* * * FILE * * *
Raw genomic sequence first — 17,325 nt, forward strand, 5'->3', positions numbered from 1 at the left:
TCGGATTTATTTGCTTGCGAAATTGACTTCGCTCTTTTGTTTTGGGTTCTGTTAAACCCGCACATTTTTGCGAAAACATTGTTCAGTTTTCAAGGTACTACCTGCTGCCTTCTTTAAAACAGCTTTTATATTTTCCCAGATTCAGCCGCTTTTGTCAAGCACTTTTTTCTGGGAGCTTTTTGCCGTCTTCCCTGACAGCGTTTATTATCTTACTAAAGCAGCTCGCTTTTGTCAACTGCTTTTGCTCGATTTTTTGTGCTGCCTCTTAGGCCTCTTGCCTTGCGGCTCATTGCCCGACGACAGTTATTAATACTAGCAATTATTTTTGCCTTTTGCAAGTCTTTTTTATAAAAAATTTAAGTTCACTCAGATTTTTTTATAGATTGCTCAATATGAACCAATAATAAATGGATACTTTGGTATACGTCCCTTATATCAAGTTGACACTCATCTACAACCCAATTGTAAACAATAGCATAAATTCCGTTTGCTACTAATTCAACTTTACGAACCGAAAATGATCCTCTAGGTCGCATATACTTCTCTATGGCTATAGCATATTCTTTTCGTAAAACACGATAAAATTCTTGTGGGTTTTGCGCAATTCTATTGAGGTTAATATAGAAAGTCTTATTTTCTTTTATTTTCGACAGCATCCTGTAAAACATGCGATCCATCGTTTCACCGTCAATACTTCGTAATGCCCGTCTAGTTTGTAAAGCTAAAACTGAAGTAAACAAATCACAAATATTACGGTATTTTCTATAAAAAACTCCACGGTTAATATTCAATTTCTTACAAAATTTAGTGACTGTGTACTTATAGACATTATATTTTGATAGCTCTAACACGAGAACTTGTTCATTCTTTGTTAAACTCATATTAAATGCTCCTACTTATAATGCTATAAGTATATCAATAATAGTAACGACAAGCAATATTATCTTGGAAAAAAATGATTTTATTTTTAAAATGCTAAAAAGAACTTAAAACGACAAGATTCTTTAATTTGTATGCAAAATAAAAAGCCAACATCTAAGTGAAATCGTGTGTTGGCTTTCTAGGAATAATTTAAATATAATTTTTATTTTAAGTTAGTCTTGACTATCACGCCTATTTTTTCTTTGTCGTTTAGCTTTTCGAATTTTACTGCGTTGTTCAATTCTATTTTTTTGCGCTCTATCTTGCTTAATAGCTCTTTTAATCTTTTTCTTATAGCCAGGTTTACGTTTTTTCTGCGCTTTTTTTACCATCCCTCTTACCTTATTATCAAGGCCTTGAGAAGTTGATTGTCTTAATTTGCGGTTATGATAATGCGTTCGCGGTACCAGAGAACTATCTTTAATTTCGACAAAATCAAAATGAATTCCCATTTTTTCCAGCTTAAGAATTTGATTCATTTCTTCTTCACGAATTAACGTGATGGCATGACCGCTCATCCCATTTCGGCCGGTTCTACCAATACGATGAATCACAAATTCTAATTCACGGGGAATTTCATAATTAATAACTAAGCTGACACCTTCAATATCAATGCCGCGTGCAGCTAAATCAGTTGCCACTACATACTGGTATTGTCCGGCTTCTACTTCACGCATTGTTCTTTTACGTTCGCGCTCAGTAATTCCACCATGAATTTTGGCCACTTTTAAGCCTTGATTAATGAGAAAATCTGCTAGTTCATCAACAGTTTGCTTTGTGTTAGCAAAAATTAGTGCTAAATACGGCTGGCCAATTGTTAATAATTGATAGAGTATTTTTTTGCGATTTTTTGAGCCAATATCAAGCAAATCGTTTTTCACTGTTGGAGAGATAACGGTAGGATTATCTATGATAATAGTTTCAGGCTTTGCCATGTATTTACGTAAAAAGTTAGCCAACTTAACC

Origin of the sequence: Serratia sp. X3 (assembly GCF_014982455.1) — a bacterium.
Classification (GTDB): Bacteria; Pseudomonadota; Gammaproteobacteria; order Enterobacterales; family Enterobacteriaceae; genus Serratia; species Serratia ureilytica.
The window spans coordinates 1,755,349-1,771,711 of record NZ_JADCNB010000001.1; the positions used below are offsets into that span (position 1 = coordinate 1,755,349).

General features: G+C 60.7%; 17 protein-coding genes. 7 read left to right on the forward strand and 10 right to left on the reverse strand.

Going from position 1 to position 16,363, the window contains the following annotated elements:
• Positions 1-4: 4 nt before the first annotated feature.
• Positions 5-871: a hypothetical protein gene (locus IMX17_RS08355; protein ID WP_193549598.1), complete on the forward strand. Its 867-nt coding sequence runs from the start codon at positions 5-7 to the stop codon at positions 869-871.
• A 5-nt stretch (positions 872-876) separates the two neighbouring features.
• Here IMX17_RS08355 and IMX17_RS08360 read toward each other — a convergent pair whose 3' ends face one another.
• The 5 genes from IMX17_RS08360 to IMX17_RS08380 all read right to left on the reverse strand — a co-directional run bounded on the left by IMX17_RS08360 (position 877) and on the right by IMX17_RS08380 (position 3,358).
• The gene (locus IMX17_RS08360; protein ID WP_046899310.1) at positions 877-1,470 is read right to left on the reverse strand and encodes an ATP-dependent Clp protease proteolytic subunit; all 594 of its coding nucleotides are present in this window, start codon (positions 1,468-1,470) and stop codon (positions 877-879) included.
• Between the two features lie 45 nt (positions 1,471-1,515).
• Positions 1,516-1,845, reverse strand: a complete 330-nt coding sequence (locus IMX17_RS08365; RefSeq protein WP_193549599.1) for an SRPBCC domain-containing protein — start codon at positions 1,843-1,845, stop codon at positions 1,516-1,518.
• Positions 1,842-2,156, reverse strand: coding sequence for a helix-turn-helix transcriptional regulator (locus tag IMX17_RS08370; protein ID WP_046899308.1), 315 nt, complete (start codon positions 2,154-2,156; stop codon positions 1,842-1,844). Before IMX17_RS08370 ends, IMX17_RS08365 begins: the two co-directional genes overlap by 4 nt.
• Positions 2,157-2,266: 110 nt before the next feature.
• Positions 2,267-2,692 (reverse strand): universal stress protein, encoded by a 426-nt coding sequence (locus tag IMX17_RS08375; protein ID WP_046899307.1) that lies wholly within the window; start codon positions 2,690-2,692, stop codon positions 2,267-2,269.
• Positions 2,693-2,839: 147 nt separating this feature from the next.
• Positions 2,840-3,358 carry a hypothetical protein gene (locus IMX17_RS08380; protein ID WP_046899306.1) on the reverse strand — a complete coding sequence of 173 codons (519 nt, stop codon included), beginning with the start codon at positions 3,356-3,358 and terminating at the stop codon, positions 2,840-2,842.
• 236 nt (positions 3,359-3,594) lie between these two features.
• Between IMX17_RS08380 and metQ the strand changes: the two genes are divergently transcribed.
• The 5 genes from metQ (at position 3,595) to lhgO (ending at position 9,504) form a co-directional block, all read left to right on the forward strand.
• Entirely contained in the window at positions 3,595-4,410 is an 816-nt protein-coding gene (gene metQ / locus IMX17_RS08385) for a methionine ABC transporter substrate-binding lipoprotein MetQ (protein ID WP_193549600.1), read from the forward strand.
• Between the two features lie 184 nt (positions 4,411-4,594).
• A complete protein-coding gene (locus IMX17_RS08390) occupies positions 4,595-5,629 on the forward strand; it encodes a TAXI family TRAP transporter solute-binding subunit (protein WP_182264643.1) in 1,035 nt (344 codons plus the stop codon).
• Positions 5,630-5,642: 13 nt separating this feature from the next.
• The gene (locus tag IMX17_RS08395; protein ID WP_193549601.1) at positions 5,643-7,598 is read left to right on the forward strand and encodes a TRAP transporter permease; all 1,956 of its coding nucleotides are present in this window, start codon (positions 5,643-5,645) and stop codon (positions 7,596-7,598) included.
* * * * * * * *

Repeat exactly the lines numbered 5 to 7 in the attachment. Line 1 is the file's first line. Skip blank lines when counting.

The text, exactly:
The window spans coordinates 1,755,349-1,771,711 of record NZ_JADCNB010000001.1; the positions used below are offsets into that span (position 1 = coordinate 1,755,349).

General features: G+C 60.7%; 17 protein-coding genes. 7 read left to right on the forward strand and 10 right to left on the reverse strand.

Going from position 1 to position 16,363, the window contains the following annotated elements: